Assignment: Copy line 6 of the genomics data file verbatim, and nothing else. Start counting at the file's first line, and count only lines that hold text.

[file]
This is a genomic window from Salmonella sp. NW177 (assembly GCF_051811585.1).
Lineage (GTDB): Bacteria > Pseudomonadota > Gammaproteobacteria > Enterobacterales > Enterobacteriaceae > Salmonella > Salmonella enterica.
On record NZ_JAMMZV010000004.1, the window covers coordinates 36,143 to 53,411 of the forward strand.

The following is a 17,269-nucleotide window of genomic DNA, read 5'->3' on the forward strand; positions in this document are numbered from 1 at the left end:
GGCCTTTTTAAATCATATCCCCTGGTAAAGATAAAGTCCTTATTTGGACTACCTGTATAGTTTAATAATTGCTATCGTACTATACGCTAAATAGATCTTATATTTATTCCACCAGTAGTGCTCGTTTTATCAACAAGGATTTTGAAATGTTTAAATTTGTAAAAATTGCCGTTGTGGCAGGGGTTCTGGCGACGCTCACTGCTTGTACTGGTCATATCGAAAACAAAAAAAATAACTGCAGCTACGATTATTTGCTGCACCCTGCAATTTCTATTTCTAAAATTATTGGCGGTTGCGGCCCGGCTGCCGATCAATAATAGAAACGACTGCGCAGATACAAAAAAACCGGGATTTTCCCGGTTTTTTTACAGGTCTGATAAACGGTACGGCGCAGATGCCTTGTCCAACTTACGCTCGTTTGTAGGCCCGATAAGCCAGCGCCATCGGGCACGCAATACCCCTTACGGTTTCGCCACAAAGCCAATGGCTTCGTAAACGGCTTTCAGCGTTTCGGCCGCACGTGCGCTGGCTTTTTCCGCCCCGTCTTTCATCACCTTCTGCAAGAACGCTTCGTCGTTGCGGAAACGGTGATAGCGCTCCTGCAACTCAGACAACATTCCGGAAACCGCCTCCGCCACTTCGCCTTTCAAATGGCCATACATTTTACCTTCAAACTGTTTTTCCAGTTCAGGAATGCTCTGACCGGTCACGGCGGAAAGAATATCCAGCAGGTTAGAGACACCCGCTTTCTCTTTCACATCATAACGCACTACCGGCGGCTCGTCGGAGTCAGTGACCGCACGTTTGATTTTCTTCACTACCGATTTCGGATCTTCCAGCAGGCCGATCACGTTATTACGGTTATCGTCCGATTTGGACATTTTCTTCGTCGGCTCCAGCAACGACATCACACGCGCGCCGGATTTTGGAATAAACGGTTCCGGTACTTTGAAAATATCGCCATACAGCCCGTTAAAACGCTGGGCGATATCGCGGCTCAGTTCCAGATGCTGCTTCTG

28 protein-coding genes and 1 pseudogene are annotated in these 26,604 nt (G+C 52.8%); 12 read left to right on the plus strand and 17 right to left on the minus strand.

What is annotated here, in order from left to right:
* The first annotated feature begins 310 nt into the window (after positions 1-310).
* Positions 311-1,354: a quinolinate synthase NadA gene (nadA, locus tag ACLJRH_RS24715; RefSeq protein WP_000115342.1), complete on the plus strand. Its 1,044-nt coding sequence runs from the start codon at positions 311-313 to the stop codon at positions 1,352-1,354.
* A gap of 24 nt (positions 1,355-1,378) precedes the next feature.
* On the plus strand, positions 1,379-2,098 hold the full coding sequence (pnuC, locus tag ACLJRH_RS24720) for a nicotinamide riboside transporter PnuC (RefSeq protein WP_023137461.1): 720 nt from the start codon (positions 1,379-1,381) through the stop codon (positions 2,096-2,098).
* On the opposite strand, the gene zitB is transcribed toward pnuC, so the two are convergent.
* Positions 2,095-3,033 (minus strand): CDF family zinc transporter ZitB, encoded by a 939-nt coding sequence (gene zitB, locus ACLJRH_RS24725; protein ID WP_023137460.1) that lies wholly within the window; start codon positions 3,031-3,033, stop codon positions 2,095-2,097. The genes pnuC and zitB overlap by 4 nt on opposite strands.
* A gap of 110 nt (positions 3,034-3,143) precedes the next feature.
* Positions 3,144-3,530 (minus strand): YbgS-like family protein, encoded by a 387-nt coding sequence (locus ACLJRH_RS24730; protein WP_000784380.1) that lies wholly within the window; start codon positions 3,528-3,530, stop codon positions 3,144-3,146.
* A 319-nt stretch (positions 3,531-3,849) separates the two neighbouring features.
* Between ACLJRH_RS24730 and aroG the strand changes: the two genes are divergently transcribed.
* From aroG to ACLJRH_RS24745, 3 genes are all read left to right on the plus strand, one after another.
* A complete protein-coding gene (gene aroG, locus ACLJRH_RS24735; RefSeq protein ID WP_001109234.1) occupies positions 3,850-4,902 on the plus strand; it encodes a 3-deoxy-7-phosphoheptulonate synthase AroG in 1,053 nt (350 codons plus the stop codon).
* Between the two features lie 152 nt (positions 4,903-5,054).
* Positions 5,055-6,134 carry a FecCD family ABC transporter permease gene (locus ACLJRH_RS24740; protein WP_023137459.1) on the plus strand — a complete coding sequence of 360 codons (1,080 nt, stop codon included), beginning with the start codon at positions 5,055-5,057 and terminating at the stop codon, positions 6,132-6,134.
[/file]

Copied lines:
28 protein-coding genes and 1 pseudogene are annotated in these 26,604 nt (G+C 52.8%); 12 read left to right on the plus strand and 17 right to left on the minus strand.